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Melky suffers strained right shoulder

Melky suffers strained right shoulder

ARLINGTON -- Yankees center fielder Melky Cabrera left Tuesday's game at Rangers Ballpark in Arlington in the bottom of the first inning after suffering an injury to his right shoulder.

Cabrera underwent a fluoro exam, which was negative, and he will have a MRI examination on Wednesday morning after being diagnosed with a right shoulder strain.

Yankees manager Joe Girardi said that he would be "completely shocked" if Cabrera was available to play Wednesday as New York completes a three-game series in Texas.

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Cabrera was hurt while chasing Ian Kinsler's deep drive to center field leading off the frame for the Rangers against Yanks starter Joba Chamberlain.

The 24-year-old could not catch up to the ball and crashed into the center-field fence, immediately grabbing for his right shoulder and losing his glove before picking the ball up and throwing it in.

"I hit the wall with my forearm and then my shoulder went way back," Cabrera said.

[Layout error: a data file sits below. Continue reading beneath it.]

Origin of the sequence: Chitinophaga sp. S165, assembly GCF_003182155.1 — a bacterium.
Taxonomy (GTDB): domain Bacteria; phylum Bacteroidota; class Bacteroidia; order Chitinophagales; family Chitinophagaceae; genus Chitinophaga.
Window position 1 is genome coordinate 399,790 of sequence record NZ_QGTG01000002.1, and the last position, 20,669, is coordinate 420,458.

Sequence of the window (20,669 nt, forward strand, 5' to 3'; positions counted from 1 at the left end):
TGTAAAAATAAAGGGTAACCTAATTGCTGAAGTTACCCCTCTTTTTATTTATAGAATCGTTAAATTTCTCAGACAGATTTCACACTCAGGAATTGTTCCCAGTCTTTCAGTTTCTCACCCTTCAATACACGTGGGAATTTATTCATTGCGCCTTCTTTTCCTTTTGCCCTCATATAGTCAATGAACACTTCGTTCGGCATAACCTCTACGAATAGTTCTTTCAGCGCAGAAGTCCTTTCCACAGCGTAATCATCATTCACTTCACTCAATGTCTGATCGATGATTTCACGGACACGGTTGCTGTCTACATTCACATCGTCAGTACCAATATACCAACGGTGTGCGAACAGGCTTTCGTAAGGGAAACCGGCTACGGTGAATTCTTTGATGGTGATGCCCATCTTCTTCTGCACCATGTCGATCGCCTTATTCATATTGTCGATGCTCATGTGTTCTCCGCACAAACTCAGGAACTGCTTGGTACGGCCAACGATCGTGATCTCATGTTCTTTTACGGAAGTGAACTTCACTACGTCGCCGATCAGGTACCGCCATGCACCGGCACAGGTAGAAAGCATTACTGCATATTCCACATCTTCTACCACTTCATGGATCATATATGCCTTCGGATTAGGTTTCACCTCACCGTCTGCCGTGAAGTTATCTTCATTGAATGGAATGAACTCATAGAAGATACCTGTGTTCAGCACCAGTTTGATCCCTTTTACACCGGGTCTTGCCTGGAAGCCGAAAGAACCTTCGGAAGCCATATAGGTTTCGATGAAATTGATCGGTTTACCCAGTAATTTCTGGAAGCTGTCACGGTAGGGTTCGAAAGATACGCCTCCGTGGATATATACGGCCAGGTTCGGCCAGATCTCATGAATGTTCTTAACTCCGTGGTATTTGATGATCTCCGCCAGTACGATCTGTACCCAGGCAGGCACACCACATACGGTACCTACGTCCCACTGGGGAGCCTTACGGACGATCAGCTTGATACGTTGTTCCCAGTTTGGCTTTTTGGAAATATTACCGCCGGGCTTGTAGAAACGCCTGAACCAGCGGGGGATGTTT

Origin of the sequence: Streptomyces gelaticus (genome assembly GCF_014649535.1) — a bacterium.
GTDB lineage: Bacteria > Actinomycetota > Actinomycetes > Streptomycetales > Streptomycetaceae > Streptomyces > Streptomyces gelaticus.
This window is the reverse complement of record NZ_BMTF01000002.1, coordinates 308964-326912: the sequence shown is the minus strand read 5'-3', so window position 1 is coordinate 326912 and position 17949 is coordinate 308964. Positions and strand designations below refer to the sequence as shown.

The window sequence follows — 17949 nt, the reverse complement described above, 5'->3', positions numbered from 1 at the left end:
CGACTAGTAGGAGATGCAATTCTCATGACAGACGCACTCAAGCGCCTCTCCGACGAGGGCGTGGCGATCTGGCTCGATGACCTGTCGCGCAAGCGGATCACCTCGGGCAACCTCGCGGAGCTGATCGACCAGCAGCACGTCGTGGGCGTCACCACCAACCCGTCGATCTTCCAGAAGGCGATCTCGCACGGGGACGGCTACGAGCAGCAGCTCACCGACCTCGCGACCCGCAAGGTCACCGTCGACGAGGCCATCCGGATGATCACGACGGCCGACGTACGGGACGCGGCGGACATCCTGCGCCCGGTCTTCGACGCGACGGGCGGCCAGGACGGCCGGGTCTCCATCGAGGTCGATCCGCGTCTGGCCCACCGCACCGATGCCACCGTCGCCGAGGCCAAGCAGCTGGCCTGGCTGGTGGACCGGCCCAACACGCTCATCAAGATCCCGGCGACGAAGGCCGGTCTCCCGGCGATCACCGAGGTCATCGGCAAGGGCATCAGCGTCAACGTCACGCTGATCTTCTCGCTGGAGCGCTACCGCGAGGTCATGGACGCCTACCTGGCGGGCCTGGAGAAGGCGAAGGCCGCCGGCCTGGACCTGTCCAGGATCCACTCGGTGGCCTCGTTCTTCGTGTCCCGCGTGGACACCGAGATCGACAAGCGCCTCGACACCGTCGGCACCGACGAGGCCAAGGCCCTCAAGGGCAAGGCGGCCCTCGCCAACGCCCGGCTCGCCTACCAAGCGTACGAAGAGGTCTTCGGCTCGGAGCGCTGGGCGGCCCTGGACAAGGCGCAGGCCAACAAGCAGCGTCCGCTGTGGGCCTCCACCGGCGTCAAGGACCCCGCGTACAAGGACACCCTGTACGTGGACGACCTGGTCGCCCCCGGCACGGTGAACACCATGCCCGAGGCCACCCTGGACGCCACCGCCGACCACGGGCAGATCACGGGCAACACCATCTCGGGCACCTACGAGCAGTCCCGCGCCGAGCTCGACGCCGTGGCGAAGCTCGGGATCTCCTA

Cabrera then staggered around the warning track in obvious pain, drawing Girardi and head trainer Gene Monahan all the way to the outfield before Brett Gardner replaced him.

"I'm sure he's going to be sore," Girardi said. "The fact that the [tests] came back negative is good. But he was sore to push on it when Geno examined him, and that's a concern."

Cabrera said that he had treatment during New York's 7-3 loss to the Rangers and was optimistic he might avoid the disabled list.

"I feel better right now because I did ice three times and a couple of exercises," Cabrera said through an interpreter. "I think it might be a couple of days."

Cabrera lost a spring battle to serve as New York's Opening Day center fielder but soon regained the job from Gardner, batting .323 with five home runs and 20 RBIs entering Tuesday's play.

The switch-hitter had hit safely in 29 of his past 32 starts, batting .333 (42-for-126) over that stretch. The start of Tuesday's game was delayed two hours and 24 minutes by rain.

Bryan Hoch is a reporter for MLB.com. This story was not subject to the approval of Major League Baseball or its clubs.

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